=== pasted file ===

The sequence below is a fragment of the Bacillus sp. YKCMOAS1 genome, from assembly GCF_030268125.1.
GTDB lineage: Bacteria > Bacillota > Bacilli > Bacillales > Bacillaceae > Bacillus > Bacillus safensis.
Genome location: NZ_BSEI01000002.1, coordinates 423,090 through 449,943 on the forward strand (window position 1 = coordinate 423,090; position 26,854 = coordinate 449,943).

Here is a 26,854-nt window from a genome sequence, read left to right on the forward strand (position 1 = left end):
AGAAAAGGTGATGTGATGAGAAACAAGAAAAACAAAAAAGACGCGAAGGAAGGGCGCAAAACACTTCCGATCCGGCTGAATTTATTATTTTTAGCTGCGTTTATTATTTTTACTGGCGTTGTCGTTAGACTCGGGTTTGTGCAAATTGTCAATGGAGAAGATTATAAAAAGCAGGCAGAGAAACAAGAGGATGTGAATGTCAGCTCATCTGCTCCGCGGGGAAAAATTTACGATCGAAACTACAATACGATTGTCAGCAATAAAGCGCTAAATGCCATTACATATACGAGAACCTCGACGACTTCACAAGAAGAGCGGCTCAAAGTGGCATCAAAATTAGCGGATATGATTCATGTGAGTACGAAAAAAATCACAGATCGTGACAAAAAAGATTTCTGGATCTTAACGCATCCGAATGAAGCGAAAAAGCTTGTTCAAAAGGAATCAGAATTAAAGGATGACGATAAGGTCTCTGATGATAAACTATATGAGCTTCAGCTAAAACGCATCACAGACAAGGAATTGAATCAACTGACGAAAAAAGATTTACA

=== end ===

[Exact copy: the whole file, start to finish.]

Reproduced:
The sequence below is a fragment of the Bacillus sp. YKCMOAS1 genome, from assembly GCF_030268125.1.
GTDB lineage: Bacteria > Bacillota > Bacilli > Bacillales > Bacillaceae > Bacillus > Bacillus safensis.
Genome location: NZ_BSEI01000002.1, coordinates 423,090 through 449,943 on the forward strand (window position 1 = coordinate 423,090; position 26,854 = coordinate 449,943).

Here is a 26,854-nt window from a genome sequence, read left to right on the forward strand (position 1 = left end):
AGAAAAGGTGATGTGATGAGAAACAAGAAAAACAAAAAAGACGCGAAGGAAGGGCGCAAAACACTTCCGATCCGGCTGAATTTATTATTTTTAGCTGCGTTTATTATTTTTACTGGCGTTGTCGTTAGACTCGGGTTTGTGCAAATTGTCAATGGAGAAGATTATAAAAAGCAGGCAGAGAAACAAGAGGATGTGAATGTCAGCTCATCTGCTCCGCGGGGAAAAATTTACGATCGAAACTACAATACGATTGTCAGCAATAAAGCGCTAAATGCCATTACATATACGAGAACCTCGACGACTTCACAAGAAGAGCGGCTCAAAGTGGCATCAAAATTAGCGGATATGATTCATGTGAGTACGAAAAAAATCACAGATCGTGACAAAAAAGATTTCTGGATCTTAACGCATCCGAATGAAGCGAAAAAGCTTGTTCAAAAGGAATCAGAATTAAAGGATGACGATAAGGTCTCTGATGATAAACTATATGAGCTTCAGCTAAAACGCATCACAGACAAGGAATTGAATCAACTGACGAAAAAAGATTTACA